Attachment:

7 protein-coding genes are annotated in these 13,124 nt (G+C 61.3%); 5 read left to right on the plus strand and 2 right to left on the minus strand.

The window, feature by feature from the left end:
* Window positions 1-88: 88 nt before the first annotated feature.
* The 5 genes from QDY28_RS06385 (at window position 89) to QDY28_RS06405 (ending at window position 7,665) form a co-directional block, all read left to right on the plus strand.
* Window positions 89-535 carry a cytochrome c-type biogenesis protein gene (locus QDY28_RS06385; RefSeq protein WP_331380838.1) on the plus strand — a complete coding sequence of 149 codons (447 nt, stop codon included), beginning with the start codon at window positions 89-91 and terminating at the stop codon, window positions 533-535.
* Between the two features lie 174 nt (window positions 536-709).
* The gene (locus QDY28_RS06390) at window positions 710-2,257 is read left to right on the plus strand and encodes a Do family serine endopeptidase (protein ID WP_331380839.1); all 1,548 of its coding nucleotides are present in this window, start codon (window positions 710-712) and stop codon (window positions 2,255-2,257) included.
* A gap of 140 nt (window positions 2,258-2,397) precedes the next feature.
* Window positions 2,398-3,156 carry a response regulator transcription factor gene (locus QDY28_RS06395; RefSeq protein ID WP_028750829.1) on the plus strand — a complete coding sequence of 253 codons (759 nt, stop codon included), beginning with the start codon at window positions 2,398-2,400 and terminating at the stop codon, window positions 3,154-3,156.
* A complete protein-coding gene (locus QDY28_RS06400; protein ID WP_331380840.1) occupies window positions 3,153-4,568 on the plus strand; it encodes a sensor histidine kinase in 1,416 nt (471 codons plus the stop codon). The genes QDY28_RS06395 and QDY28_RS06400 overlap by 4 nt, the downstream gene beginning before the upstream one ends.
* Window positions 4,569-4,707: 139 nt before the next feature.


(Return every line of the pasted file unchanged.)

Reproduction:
7 protein-coding genes are annotated in these 13,124 nt (G+C 61.3%); 5 read left to right on the plus strand and 2 right to left on the minus strand.

The window, feature by feature from the left end:
* Window positions 1-88: 88 nt before the first annotated feature.
* The 5 genes from QDY28_RS06385 (at window position 89) to QDY28_RS06405 (ending at window position 7,665) form a co-directional block, all read left to right on the plus strand.
* Window positions 89-535 carry a cytochrome c-type biogenesis protein gene (locus QDY28_RS06385; RefSeq protein WP_331380838.1) on the plus strand — a complete coding sequence of 149 codons (447 nt, stop codon included), beginning with the start codon at window positions 89-91 and terminating at the stop codon, window positions 533-535.
* Between the two features lie 174 nt (window positions 536-709).
* The gene (locus QDY28_RS06390) at window positions 710-2,257 is read left to right on the plus strand and encodes a Do family serine endopeptidase (protein ID WP_331380839.1); all 1,548 of its coding nucleotides are present in this window, start codon (window positions 710-712) and stop codon (window positions 2,255-2,257) included.
* A gap of 140 nt (window positions 2,258-2,397) precedes the next feature.
* Window positions 2,398-3,156 carry a response regulator transcription factor gene (locus QDY28_RS06395; RefSeq protein ID WP_028750829.1) on the plus strand — a complete coding sequence of 253 codons (759 nt, stop codon included), beginning with the start codon at window positions 2,398-2,400 and terminating at the stop codon, window positions 3,154-3,156.
* A complete protein-coding gene (locus QDY28_RS06400; protein ID WP_331380840.1) occupies window positions 3,153-4,568 on the plus strand; it encodes a sensor histidine kinase in 1,416 nt (471 codons plus the stop codon). The genes QDY28_RS06395 and QDY28_RS06400 overlap by 4 nt, the downstream gene beginning before the upstream one ends.
* Window positions 4,569-4,707: 139 nt before the next feature.